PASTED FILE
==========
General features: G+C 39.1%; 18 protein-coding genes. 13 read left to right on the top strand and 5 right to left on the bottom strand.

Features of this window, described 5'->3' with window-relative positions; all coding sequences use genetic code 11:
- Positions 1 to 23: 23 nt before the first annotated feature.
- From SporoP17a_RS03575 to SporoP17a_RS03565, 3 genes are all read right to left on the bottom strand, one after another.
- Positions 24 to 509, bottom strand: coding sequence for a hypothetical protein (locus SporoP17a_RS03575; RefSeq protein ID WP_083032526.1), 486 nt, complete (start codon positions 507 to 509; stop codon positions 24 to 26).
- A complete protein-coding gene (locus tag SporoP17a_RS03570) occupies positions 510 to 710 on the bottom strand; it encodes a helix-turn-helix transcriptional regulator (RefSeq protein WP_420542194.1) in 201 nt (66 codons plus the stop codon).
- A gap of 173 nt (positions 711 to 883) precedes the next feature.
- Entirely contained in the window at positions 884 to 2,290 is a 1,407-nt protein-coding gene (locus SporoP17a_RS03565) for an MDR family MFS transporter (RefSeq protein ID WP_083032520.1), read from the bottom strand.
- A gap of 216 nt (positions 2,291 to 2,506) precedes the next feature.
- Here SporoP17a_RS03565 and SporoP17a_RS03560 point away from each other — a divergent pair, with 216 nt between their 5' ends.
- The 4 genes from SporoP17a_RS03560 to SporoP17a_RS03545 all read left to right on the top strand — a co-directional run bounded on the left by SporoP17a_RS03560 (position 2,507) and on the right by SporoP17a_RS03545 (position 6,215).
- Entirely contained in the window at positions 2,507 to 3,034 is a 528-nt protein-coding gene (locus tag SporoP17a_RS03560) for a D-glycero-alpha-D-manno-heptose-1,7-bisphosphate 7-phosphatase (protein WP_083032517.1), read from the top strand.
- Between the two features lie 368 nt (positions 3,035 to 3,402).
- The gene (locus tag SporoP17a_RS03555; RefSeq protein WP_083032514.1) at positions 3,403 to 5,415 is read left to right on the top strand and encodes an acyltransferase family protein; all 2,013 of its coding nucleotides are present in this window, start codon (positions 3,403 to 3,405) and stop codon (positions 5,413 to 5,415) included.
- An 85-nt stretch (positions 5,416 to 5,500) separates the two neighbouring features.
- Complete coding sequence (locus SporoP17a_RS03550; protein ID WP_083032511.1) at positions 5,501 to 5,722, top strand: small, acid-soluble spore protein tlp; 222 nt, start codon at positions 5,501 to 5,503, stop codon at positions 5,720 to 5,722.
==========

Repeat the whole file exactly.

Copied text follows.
General features: G+C 39.1%; 18 protein-coding genes. 13 read left to right on the top strand and 5 right to left on the bottom strand.

Features of this window, described 5'->3' with window-relative positions; all coding sequences use genetic code 11:
- Positions 1 to 23: 23 nt before the first annotated feature.
- From SporoP17a_RS03575 to SporoP17a_RS03565, 3 genes are all read right to left on the bottom strand, one after another.
- Positions 24 to 509, bottom strand: coding sequence for a hypothetical protein (locus SporoP17a_RS03575; RefSeq protein ID WP_083032526.1), 486 nt, complete (start codon positions 507 to 509; stop codon positions 24 to 26).
- A complete protein-coding gene (locus tag SporoP17a_RS03570) occupies positions 510 to 710 on the bottom strand; it encodes a helix-turn-helix transcriptional regulator (RefSeq protein WP_420542194.1) in 201 nt (66 codons plus the stop codon).
- A gap of 173 nt (positions 711 to 883) precedes the next feature.
- Entirely contained in the window at positions 884 to 2,290 is a 1,407-nt protein-coding gene (locus SporoP17a_RS03565) for an MDR family MFS transporter (RefSeq protein ID WP_083032520.1), read from the bottom strand.
- A gap of 216 nt (positions 2,291 to 2,506) precedes the next feature.
- Here SporoP17a_RS03565 and SporoP17a_RS03560 point away from each other — a divergent pair, with 216 nt between their 5' ends.
- The 4 genes from SporoP17a_RS03560 to SporoP17a_RS03545 all read left to right on the top strand — a co-directional run bounded on the left by SporoP17a_RS03560 (position 2,507) and on the right by SporoP17a_RS03545 (position 6,215).
- Entirely contained in the window at positions 2,507 to 3,034 is a 528-nt protein-coding gene (locus tag SporoP17a_RS03560) for a D-glycero-alpha-D-manno-heptose-1,7-bisphosphate 7-phosphatase (protein WP_083032517.1), read from the top strand.
- Between the two features lie 368 nt (positions 3,035 to 3,402).
- The gene (locus tag SporoP17a_RS03555; RefSeq protein WP_083032514.1) at positions 3,403 to 5,415 is read left to right on the top strand and encodes an acyltransferase family protein; all 2,013 of its coding nucleotides are present in this window, start codon (positions 3,403 to 3,405) and stop codon (positions 5,413 to 5,415) included.
- An 85-nt stretch (positions 5,416 to 5,500) separates the two neighbouring features.
- Complete coding sequence (locus SporoP17a_RS03550; protein ID WP_083032511.1) at positions 5,501 to 5,722, top strand: small, acid-soluble spore protein tlp; 222 nt, start codon at positions 5,501 to 5,503, stop codon at positions 5,720 to 5,722.